My role in this moment is to provide education and evidence-based guidance, keep them safe during a simple outpatient procedure and provide as much support as I can throughout the process.
In the last decade, hundreds of state-based bills have been considered and passed to restrict access to abortion, forcing pregnant people who need abortion care to travel to states with more compassionate and evidence-based legal codes.
This burden is one that falls disproportionately on people of color, minority groups or otherwise marginalized people.
Wealthy people can afford to take multiple days off of work, pay for lodging during legally required waiting periods, provide childcare for their other children and pay for the procedure.
For those without these privileges, abortion may not even be an option.
Decades of data show that places with stricter abortion restrictions result in worse outcomes for both pregnant people and their children.
While the rest of the world found ways to decrease maternal mortality, the maternal mortality rate in the United States is the highest of any industrialized country.
How can we force people to undergo pregnancy when this is our current state of health care? How is it ethical to deny pregnant people the right to decide not to risk their lives, health and safety when we cannot offer any evidence to mitigate the risk?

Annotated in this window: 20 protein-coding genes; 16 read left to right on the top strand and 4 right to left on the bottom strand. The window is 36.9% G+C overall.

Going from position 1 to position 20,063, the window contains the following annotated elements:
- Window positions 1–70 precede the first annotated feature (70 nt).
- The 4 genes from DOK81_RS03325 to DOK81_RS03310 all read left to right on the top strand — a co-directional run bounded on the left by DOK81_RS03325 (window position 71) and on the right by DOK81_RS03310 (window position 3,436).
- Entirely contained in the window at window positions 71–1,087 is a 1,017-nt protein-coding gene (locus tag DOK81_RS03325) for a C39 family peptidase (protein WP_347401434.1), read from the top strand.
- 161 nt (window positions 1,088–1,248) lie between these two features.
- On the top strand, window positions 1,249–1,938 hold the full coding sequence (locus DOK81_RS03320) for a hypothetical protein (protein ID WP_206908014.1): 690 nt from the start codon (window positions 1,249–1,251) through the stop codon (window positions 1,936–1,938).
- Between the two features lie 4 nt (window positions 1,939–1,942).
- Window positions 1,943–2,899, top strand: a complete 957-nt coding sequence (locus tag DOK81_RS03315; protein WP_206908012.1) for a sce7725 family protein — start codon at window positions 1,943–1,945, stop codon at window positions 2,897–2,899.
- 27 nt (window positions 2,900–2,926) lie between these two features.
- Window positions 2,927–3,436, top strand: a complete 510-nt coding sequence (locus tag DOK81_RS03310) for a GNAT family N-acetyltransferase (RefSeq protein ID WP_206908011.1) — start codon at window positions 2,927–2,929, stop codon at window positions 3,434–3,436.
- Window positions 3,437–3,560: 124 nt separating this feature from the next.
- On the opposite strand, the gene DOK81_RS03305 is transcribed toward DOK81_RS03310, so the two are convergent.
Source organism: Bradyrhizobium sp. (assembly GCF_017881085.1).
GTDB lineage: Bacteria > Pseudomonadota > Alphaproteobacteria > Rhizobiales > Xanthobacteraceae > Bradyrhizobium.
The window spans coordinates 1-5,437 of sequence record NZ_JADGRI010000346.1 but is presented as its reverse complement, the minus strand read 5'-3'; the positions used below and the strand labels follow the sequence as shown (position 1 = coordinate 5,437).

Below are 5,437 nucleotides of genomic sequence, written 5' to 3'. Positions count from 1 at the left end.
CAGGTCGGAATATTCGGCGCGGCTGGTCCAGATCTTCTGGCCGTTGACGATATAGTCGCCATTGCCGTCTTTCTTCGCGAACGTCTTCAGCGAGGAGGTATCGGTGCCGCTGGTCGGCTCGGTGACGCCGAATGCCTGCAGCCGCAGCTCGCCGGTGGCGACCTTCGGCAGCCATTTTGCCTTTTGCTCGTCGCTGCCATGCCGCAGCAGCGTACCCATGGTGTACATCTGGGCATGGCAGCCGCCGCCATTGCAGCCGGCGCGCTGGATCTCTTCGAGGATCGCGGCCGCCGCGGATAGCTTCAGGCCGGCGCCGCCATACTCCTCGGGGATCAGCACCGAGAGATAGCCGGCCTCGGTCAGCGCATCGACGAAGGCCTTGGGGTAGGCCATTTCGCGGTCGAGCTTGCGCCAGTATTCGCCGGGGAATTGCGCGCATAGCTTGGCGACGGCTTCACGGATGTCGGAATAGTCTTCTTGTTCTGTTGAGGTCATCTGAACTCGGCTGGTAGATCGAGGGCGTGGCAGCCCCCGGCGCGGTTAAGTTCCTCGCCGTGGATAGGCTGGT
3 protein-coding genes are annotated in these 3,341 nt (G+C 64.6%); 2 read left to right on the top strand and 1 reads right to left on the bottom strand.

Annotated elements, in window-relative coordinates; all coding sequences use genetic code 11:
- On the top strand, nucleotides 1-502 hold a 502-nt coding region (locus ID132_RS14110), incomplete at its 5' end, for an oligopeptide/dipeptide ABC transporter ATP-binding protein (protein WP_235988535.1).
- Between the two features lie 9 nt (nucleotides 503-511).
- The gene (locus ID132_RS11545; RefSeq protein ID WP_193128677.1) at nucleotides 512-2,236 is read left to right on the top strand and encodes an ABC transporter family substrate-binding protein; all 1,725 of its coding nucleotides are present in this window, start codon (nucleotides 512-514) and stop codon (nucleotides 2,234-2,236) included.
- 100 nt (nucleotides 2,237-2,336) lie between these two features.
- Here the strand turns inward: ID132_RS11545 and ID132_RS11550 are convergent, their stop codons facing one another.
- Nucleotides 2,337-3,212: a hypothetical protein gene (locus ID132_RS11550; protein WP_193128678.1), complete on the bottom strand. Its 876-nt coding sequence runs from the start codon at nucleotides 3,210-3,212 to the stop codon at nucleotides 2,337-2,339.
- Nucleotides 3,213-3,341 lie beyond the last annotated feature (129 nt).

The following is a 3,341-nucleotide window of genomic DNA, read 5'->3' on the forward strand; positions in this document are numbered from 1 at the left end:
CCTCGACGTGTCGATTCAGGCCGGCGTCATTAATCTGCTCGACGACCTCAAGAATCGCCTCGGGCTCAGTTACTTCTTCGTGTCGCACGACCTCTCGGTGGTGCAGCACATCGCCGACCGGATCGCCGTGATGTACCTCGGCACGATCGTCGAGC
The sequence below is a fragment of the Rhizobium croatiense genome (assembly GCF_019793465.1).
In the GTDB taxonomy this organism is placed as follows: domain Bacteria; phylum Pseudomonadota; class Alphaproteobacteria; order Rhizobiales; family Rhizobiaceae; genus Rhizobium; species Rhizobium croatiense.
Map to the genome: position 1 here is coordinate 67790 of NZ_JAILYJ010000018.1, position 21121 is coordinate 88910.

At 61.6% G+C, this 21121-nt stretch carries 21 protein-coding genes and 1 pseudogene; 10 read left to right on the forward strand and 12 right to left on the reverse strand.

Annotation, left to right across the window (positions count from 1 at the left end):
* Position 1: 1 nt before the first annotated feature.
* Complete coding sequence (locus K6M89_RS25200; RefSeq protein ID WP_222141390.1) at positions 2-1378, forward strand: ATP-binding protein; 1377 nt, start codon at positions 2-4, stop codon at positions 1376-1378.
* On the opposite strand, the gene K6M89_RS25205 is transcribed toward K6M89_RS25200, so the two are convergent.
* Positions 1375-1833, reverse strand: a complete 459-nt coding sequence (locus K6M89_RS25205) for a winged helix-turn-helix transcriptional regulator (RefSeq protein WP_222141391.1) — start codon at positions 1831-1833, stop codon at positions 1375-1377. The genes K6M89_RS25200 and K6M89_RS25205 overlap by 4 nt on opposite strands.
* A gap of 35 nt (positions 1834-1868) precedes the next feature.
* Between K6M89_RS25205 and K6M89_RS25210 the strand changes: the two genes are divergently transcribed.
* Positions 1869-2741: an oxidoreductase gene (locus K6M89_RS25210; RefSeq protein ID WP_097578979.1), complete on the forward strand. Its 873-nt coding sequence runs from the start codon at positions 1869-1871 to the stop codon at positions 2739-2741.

To be honest, it is difficult to practice obstetrics in our country. Pregnant people are not prioritized in any meaningful way.
Health care is expensive at the best of times and typically linked to full-time employment, something that is not always possible while parenting. Importantly, health care can be dangerous, especially for people of color who experience racism and suffer worse medical outcomes by all measures.
Workplaces are not friendly to pregnant or breastfeeding people, and jobs are jeopardized by the threat of decreasing productivity. Postpartum leave is not a protected time for new parents to raise and adjust to their family, not to mention ensuring the health of the postpartum person.
It is hard to see my patients struggle without any way of helping them through the social challenges that our society has created.
Medical school made me into a medical doctor. Residency training made me into an OB/GYN. But I became a physician when I learned to provide compassionate, comprehensive reproductive health care, including abortion.
Sir William Osler, a founding father of modern medicine and ethical standards, said in 1907, “To serve the art of medicine as it should be served, one must love his fellow man.”
My love for my fellow human being manifests in respect for individual circumstance, in protecting bodily autonomy and in defending the right to choose one’s own path. And sometimes that love is shown by providing compassionate and safe abortion care.
Editor’s note: This article is being published during National Women’s Health Week (May 9-15). An April 23 podcast interview with China Dickerson and Dr. Jen Villavicencio on Good Faith Weekly discussed policy and health practices surrounding reproductive rights.
Assistant professor of Clinical Obstetrics and Gynecology at Indiana University School of Medicine. When not clinically active, Dr. McHugh teaches physician advocacy, trauma informed care of patients, and advancing health equity in the pursuit of a more just society.